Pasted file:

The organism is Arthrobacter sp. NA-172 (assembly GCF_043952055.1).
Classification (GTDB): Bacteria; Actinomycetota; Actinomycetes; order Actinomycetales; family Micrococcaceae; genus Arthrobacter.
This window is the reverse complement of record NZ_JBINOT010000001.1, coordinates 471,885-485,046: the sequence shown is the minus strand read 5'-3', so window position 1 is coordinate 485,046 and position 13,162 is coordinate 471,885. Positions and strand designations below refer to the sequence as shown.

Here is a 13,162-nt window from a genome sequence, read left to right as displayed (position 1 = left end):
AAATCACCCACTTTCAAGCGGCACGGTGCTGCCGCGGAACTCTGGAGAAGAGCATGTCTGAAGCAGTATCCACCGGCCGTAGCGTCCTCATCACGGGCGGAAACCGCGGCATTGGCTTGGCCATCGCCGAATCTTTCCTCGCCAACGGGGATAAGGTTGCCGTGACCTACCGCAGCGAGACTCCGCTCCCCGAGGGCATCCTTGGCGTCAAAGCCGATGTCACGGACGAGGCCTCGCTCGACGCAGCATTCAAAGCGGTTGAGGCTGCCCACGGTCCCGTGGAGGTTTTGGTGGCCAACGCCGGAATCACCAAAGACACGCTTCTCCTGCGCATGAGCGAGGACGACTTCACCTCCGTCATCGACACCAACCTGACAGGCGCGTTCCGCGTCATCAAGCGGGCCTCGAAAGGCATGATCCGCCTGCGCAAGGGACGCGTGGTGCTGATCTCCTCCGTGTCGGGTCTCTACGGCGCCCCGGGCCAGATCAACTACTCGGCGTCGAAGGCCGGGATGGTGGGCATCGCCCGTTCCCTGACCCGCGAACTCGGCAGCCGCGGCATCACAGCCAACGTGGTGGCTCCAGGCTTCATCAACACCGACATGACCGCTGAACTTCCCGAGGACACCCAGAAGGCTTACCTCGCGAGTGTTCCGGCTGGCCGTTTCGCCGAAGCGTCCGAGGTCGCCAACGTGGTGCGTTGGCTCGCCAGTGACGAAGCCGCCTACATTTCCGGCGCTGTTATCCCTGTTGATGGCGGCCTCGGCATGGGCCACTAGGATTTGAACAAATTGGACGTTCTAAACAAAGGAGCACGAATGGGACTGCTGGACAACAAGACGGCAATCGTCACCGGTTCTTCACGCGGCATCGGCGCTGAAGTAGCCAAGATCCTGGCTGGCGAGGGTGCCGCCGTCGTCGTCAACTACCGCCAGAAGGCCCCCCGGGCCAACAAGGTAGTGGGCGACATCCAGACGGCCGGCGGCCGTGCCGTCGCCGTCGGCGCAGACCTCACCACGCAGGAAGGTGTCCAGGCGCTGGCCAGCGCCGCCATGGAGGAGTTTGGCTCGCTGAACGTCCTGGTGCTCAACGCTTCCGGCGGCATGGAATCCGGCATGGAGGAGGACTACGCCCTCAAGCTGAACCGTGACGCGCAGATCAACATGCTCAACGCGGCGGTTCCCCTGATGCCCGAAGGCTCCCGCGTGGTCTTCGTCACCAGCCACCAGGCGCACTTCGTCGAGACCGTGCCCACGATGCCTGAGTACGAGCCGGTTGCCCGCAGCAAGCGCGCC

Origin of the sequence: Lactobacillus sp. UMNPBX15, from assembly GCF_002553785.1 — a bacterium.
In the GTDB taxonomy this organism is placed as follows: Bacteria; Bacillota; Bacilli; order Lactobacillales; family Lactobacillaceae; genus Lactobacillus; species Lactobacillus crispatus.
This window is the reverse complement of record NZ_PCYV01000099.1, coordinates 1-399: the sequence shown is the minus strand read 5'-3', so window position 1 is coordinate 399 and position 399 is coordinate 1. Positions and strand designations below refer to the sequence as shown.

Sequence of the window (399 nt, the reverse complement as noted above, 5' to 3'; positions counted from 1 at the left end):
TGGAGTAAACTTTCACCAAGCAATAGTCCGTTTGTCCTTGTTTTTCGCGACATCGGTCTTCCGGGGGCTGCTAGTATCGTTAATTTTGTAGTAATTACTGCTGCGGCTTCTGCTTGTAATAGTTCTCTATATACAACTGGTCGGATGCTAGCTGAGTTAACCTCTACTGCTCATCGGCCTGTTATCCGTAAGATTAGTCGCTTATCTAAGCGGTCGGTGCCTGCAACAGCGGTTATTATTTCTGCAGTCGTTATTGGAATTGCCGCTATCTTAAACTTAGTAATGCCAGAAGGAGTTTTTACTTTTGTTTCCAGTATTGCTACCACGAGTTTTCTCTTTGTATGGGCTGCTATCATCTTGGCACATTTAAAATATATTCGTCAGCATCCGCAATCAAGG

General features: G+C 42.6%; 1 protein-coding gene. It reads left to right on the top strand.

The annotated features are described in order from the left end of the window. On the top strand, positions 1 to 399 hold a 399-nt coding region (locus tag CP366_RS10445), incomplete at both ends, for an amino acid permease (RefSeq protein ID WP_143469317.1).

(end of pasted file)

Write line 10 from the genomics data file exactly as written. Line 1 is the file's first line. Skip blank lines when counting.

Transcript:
TGGAGTAAACTTTCACCAAGCAATAGTCCGTTTGTCCTTGTTTTTCGCGACATCGGTCTTCCGGGGGCTGCTAGTATCGTTAATTTTGTAGTAATTACTGCTGCGGCTTCTGCTTGTAATAGTTCTCTATATACAACTGGTCGGATGCTAGCTGAGTTAACCTCTACTGCTCATCGGCCTGTTATCCGTAAGATTAGTCGCTTATCTAAGCGGTCGGTGCCTGCAACAGCGGTTATTATTTCTGCAGTCGTTATTGGAATTGCCGCTATCTTAAACTTAGTAATGCCAGAAGGAGTTTTTACTTTTGTTTCCAGTATTGCTACCACGAGTTTTCTCTTTGTATGGGCTGCTATCATCTTGGCACATTTAAAATATATTCGTCAGCATCCGCAATCAAGG